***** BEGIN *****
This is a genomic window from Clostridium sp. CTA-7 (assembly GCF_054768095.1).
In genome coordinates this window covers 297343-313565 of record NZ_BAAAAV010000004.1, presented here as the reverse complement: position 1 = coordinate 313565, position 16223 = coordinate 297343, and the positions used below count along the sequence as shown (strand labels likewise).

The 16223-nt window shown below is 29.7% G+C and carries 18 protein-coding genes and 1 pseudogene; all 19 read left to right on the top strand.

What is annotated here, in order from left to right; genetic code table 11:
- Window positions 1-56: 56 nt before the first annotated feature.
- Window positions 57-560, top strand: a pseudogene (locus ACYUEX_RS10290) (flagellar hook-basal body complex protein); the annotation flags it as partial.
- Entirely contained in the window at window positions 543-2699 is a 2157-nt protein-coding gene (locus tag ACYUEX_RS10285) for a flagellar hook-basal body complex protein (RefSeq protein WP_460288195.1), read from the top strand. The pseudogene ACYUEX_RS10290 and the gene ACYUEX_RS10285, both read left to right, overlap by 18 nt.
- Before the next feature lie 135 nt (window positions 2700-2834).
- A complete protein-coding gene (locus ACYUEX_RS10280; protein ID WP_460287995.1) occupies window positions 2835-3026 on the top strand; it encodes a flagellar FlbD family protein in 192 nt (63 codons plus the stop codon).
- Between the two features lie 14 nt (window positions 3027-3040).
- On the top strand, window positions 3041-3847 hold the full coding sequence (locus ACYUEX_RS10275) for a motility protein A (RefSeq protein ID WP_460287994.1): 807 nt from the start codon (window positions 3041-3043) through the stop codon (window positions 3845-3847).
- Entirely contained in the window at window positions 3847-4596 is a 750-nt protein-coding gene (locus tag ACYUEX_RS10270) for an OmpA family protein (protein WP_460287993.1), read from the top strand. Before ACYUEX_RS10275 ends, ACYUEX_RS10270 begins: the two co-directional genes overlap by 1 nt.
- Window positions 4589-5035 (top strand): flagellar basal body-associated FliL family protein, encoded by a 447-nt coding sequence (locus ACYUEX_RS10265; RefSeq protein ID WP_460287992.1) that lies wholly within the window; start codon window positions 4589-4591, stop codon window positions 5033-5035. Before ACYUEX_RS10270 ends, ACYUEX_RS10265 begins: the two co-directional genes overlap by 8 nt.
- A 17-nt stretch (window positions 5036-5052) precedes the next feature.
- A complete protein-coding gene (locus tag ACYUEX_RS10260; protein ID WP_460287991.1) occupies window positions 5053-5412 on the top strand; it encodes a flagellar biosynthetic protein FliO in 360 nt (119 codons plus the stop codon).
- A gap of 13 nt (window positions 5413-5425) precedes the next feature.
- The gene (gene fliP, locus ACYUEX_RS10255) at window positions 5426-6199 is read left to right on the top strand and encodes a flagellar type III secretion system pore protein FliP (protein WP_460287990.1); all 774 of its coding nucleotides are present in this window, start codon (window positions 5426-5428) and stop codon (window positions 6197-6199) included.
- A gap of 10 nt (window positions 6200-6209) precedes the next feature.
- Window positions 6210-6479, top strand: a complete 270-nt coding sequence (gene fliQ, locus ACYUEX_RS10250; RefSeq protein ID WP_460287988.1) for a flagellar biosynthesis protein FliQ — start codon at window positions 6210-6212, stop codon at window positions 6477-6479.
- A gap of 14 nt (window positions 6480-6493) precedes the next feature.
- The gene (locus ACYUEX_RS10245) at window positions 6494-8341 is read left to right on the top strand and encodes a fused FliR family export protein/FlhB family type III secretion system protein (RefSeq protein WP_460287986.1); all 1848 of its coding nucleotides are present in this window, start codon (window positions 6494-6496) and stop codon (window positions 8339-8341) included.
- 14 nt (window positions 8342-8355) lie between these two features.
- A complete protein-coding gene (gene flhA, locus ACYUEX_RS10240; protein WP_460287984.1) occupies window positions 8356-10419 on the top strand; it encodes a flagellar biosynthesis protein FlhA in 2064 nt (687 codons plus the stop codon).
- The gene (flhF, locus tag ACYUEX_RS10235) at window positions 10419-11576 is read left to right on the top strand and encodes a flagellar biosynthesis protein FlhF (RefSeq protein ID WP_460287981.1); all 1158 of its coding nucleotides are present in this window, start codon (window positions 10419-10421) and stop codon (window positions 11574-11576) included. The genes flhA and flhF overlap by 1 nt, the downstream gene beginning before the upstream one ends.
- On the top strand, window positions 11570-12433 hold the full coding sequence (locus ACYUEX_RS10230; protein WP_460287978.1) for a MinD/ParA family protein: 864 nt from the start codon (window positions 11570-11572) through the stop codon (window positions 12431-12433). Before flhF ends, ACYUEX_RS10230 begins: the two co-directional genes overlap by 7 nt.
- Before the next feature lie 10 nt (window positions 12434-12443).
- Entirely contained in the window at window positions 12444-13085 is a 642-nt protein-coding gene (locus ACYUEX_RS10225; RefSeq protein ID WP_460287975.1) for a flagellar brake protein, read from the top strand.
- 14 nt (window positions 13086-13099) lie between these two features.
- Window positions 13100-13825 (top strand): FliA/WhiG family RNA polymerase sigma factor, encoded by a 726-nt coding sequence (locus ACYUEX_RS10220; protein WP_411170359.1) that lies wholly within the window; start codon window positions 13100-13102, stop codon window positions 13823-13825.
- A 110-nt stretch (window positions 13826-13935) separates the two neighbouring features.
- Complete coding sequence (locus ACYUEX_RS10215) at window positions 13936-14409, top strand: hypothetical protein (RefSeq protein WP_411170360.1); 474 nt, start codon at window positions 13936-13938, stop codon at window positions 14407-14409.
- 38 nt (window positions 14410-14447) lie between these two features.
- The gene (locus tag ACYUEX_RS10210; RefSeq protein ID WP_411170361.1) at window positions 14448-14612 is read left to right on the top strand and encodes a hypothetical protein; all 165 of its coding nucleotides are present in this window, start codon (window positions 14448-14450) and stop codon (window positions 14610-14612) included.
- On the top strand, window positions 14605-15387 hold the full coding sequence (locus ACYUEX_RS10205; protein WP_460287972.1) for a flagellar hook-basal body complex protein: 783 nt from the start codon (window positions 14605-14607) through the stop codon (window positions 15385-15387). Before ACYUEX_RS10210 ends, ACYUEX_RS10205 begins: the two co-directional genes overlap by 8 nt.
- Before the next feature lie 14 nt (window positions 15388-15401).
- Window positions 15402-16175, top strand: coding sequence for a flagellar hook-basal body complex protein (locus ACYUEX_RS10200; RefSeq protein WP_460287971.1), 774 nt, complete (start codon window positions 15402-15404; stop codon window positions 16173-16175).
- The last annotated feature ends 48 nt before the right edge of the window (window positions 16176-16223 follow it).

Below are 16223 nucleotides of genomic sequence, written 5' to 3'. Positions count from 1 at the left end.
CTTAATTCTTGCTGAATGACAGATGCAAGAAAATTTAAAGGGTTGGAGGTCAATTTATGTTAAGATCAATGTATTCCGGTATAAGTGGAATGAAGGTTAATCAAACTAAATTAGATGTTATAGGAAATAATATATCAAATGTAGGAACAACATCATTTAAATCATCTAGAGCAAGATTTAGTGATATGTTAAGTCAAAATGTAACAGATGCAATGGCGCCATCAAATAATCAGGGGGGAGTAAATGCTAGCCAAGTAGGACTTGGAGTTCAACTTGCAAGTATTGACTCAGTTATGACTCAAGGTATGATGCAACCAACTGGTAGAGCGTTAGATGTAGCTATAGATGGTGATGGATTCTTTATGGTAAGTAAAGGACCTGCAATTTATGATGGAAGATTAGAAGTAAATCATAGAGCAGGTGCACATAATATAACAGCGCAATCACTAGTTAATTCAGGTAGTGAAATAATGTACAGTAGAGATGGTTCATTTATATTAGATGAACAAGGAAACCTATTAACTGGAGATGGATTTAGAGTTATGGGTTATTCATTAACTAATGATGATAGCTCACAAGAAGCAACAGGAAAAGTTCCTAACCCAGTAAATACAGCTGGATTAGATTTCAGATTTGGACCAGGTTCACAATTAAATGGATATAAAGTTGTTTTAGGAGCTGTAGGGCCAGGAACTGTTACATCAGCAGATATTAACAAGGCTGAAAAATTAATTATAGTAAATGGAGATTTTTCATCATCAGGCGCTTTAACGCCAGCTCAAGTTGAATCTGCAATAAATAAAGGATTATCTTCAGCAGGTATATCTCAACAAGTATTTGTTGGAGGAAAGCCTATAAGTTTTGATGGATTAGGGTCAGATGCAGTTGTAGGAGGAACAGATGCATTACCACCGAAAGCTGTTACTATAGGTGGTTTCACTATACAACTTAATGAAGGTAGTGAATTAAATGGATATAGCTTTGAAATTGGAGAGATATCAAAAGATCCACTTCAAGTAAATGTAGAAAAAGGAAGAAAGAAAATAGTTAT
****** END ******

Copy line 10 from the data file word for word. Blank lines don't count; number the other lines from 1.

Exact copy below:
- Between the two features lie 14 nt (window positions 3027-3040).